Monitoring Azure SSAS Performance by Power BI

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Monitoring Azure SSAS Performance by Power BI

An important part of any data source system is monitoring  when the admins can check the health of the system and be aware of consumption rate. In Azure Analysis Service the queries,  events and consumption metrics can be logged by enabling Azure Diagnostics. Although there are some out of the box graphing features in Azure portal to plot the logs, we can use Power BI to connect to this log data and then create customized reports for monitoring the system.

The log data can be submitted into one of the below items which all are accessible by Power BI:

  • Archive to a storage account. 
  • Stream to an event hub
  • Send to Azure Monitor (Log Analytics workspace). 

In this post I will show how to enable SSAS log diagnostics on Log Analytics workspace and how to create Power BI report for monitoring and troubleshooting.

Setup Diagnostics on SSAS server

In Azure portal go to SSAS server and select Diagnostics settings   and click on Add diagnostics settings:


 Give it a name, select Send to Log Analytics, choose a predefined Log Analytics workspace and tick the boxes for Engine, Service and AllMetrics then click on Save.   

Run query on Log Analytics 

Open the Log Analytics workspace then select Log from the left panel and then in the query builder expand LogManagement and select AzureDiagnostics: 

Change the MyServerName in the below query and paste it to the query builder and run it. The result shows QPU and memory consumption per minute during the past 24 hours:

let window = AzureDiagnostics

   | where ResourceProvider == "MICROSOFT.ANALYSISSERVICES" and Resource =~ "MyServerName";


| where OperationName == "LogMetric" 

| where name_s == "memory_metric" or name_s == "qpu_metric"

| project ServerName_s, TimeGenerated, name_s, value_s

| summarize avg(todecimal(value_s)) by ServerName_s, name_s, bin(TimeGenerated, 1m)

| order by TimeGenerated asc 


To see the queries been running  on the server change MyServerName and MyDatabaseName in the below query then paste  and run it. This one return detailed information such as UserId, elapsed time, application name and also the DAX query.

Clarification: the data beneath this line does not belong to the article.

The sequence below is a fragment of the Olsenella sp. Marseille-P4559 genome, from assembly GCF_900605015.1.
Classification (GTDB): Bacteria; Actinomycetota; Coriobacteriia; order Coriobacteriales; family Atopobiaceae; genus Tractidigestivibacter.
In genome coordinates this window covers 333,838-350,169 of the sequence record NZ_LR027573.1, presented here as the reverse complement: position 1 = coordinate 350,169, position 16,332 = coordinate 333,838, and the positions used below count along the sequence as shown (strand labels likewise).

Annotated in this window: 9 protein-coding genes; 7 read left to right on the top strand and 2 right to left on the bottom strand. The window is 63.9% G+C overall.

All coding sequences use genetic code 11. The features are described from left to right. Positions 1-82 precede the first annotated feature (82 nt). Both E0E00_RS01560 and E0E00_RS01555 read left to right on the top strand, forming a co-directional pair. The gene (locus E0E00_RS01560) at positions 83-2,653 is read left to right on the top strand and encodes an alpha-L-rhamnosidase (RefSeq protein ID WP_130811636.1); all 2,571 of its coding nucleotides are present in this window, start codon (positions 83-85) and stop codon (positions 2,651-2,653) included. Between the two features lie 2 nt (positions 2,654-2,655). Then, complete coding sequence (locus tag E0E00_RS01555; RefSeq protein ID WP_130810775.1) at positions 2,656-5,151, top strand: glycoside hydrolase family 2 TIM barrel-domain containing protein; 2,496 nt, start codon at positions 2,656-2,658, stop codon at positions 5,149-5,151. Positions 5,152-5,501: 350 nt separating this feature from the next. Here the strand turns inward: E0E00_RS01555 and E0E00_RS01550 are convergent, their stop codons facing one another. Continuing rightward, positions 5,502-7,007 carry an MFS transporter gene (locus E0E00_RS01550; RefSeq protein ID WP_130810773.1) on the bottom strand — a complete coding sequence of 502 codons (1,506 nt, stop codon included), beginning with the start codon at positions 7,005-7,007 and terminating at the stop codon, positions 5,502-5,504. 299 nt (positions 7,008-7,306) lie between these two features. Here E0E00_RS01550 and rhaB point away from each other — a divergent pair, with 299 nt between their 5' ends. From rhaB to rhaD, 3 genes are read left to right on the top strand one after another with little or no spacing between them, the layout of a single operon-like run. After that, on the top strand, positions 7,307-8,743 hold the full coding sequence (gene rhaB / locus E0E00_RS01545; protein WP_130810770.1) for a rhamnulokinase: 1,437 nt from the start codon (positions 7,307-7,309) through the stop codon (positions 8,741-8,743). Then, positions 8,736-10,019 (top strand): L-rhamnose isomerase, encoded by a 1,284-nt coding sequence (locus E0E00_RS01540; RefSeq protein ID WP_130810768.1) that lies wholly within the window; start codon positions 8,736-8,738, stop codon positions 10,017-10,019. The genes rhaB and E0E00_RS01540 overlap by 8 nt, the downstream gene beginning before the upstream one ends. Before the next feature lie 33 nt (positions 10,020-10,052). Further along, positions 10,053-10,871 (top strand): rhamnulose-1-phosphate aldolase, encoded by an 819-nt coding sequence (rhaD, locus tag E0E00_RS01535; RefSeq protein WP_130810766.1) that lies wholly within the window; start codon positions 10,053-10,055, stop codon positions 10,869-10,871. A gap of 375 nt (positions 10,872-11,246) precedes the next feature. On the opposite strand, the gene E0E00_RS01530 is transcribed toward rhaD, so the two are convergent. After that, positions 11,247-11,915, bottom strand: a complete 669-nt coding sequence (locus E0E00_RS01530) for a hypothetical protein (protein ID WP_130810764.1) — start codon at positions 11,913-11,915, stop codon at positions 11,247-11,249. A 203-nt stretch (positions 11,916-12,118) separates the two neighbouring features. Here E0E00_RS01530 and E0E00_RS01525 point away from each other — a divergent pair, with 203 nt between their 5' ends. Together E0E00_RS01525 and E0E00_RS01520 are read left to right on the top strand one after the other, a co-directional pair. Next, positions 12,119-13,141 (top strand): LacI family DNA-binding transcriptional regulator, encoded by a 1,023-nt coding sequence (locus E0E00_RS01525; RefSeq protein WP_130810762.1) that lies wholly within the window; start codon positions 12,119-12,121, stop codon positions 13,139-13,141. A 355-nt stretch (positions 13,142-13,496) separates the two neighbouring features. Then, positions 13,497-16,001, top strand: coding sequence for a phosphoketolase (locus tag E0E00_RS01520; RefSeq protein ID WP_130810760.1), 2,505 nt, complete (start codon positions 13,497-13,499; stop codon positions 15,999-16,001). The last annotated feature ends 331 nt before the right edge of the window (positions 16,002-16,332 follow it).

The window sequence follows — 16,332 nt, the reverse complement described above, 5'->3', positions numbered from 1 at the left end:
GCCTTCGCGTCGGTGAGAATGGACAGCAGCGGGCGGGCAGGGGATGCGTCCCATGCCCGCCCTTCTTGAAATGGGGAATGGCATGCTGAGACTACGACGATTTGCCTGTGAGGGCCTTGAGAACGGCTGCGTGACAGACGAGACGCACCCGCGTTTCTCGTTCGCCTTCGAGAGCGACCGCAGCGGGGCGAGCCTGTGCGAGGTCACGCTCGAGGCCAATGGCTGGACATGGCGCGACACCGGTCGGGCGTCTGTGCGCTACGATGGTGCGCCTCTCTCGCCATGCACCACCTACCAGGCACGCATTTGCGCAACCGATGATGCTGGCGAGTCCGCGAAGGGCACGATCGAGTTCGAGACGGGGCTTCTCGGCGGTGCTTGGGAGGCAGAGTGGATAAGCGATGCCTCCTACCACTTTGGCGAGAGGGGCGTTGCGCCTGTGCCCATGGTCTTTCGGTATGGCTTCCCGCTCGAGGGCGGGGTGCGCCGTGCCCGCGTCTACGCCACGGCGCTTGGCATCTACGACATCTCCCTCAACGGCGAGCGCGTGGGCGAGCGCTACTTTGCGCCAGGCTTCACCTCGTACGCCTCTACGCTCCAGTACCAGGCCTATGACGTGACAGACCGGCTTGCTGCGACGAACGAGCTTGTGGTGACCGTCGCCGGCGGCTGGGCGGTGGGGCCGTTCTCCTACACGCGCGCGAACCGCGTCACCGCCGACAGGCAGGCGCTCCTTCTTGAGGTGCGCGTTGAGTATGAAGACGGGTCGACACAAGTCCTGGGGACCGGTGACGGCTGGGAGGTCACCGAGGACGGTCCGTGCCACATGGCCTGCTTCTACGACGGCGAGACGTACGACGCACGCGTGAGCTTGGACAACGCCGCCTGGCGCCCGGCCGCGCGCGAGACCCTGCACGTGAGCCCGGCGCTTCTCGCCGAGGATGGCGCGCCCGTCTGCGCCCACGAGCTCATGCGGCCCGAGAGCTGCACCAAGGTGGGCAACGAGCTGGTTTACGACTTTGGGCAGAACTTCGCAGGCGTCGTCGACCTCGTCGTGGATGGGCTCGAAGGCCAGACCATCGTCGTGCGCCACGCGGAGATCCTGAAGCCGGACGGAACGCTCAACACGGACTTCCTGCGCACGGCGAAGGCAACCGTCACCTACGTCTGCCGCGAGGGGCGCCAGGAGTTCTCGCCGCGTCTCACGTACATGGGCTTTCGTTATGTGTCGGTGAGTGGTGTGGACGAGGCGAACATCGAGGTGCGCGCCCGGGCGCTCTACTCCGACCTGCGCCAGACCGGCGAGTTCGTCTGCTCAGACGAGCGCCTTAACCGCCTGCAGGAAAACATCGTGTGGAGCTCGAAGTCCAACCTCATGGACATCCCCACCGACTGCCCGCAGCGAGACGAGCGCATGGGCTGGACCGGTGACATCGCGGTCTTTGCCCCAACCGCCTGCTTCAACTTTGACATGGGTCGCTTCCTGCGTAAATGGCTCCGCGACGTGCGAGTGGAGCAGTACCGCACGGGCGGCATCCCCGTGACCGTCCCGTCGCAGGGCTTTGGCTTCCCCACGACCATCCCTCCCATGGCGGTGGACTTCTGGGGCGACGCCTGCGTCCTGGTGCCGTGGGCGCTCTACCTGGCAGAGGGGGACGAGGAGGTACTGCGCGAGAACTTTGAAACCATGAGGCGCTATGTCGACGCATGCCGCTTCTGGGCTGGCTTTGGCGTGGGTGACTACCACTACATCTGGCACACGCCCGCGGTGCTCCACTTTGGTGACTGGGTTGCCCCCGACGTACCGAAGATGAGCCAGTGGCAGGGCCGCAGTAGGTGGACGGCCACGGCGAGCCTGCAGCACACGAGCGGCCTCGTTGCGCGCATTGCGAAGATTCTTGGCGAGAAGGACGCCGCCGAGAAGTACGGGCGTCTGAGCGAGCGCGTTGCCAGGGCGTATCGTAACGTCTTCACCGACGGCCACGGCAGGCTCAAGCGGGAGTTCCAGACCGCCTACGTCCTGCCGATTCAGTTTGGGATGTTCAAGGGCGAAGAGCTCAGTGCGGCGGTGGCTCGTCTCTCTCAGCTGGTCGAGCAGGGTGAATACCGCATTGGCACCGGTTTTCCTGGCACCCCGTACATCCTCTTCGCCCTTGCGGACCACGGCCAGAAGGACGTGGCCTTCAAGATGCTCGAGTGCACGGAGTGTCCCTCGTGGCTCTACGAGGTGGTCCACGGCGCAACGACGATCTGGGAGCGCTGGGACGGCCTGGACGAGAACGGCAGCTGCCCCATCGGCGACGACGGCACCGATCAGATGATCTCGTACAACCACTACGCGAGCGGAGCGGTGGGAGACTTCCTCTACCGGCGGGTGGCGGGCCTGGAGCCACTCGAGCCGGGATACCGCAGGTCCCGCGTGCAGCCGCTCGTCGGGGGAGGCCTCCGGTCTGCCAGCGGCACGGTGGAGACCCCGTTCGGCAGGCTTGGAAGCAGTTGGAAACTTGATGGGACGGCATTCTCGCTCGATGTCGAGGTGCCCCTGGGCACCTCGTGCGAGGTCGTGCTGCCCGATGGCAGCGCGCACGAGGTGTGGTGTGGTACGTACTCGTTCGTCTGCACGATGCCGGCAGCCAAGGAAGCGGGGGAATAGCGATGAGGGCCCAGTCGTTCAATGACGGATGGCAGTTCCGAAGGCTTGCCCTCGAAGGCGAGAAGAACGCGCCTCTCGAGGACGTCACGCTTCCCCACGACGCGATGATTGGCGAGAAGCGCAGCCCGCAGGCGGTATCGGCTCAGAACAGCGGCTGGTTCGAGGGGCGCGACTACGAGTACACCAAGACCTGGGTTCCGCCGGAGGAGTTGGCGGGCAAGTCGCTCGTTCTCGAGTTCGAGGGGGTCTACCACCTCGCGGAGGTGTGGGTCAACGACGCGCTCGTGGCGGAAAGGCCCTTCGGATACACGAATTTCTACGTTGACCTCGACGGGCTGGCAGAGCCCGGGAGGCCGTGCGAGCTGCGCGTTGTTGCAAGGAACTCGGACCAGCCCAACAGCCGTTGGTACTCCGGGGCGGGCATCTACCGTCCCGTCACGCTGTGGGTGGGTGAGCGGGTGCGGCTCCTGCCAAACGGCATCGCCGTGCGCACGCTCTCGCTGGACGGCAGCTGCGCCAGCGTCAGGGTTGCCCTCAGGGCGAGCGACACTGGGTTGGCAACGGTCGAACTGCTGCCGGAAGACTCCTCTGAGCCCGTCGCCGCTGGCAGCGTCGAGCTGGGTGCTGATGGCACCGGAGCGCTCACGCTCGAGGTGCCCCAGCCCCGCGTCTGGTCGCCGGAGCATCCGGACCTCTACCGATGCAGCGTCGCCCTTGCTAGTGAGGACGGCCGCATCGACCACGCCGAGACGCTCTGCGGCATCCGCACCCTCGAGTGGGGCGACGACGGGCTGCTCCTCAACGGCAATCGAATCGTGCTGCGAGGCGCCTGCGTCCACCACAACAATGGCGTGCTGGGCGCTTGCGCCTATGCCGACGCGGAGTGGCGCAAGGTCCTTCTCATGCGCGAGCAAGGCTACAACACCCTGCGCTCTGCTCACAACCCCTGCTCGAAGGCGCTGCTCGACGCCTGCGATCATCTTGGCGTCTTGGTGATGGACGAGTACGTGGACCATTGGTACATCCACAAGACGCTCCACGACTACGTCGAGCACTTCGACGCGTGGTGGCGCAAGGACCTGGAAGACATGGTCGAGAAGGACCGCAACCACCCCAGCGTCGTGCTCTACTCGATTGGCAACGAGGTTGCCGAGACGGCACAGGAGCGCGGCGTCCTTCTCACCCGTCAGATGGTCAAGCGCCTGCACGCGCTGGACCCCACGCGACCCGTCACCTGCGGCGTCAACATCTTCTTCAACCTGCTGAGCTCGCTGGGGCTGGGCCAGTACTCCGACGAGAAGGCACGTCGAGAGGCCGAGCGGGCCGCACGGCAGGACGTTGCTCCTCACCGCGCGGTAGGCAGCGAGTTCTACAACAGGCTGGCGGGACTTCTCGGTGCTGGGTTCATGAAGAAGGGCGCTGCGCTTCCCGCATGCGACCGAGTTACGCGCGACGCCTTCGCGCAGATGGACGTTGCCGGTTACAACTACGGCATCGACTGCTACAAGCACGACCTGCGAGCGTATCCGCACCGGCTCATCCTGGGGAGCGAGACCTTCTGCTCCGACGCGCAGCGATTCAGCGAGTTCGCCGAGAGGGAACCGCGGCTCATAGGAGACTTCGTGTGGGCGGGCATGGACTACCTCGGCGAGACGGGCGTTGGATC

let window = AzureDiagnostics

   | where ResourceProvider == "MICROSOFT.ANALYSISSERVICES" and Resource =~ "MyServerName" and DatabaseName_s =~ "MyDatabaseName" ;


| where OperationName has "QueryEnd" or (OperationName has "CommandEnd" and EventSubclass_s == 38)

| where extract(@"([^,]*)", 1,Duration_s, typeof(long)) > 0

| extend DurationMs=extract(@"([^,]*)", 1,Duration_s, typeof(long))

| project  StartTime_t,EndTime_t,ServerName_s,OperationName,RootActivityId_g,TextData_s,DatabaseName_s,ApplicationName_s,Duration_s,EffectiveUsername_s,User_s,EventSubclass_s,DurationMs

| order by StartTime_t asc

Create Power BI Report

The queries created in the previous step can be converted to M query and be used in Power BI. Click on Export and choose Power BI to download a text file containing the query converted to M query.

 Open the text file, leave the comments on top and copy the M query. Then in Power BI Desktop Go to Power Query and create a blank query.

Go to Advanced Editor and paste the M query there.

Repeat this for the  second query and give a proper name to the tables. 

Add some transformation steps in Power Query to create columns with date and hour values  based on datetime columns in both tables, then add 2 tables for Date and Hour and link them to the main tables.

Now you can add date and hour slicers and create some charts  to monitor QPU and memory usage and find out the times when there were more pressure on the server and understand the contributing factors .  

I defined a drill through page named it Query Detail  which can be reached from the main page. This is particularly useful for investigating where there is a high pick in the graphs and to find out the users,applications, queries’s detail and DAX formula running at those times.



By enabling diagnostics in Azure SSAS the server’s events, queries and metrics can be logged and stored in a blob storage,  submitted to Event Hub or sent to a Log Analytics workspace.

Power BI can connect to these data sources and use the log data for creating reports to help us monitoring the server and finding out the slow DAX queries.



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